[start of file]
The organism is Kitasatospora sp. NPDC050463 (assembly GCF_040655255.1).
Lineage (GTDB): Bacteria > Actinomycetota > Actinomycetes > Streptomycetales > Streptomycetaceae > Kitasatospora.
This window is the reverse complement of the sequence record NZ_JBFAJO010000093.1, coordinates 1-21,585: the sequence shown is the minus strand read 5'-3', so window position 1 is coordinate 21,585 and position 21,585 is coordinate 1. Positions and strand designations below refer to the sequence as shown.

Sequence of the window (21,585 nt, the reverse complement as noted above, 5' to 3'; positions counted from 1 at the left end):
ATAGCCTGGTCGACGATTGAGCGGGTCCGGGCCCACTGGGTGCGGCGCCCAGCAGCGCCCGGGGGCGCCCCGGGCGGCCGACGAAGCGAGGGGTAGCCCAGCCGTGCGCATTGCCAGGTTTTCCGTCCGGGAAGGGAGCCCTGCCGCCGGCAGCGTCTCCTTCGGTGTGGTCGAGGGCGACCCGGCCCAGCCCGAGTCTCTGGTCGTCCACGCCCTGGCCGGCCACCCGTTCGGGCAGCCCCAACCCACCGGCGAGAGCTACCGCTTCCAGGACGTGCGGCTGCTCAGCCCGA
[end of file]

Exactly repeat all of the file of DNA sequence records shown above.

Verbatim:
The organism is Kitasatospora sp. NPDC050463 (assembly GCF_040655255.1).
Lineage (GTDB): Bacteria > Actinomycetota > Actinomycetes > Streptomycetales > Streptomycetaceae > Kitasatospora.
This window is the reverse complement of the sequence record NZ_JBFAJO010000093.1, coordinates 1-21,585: the sequence shown is the minus strand read 5'-3', so window position 1 is coordinate 21,585 and position 21,585 is coordinate 1. Positions and strand designations below refer to the sequence as shown.

Sequence of the window (21,585 nt, the reverse complement as noted above, 5' to 3'; positions counted from 1 at the left end):
ATAGCCTGGTCGACGATTGAGCGGGTCCGGGCCCACTGGGTGCGGCGCCCAGCAGCGCCCGGGGGCGCCCCGGGCGGCCGACGAAGCGAGGGGTAGCCCAGCCGTGCGCATTGCCAGGTTTTCCGTCCGGGAAGGGAGCCCTGCCGCCGGCAGCGTCTCCTTCGGTGTGGTCGAGGGCGACCCGGCCCAGCCCGAGTCTCTGGTCGTCCACGCCCTGGCCGGCCACCCGTTCGGGCAGCCCCAACCCACCGGCGAGAGCTACCGCTTCCAGGACGTGCGGCTGCTCAGCCCGA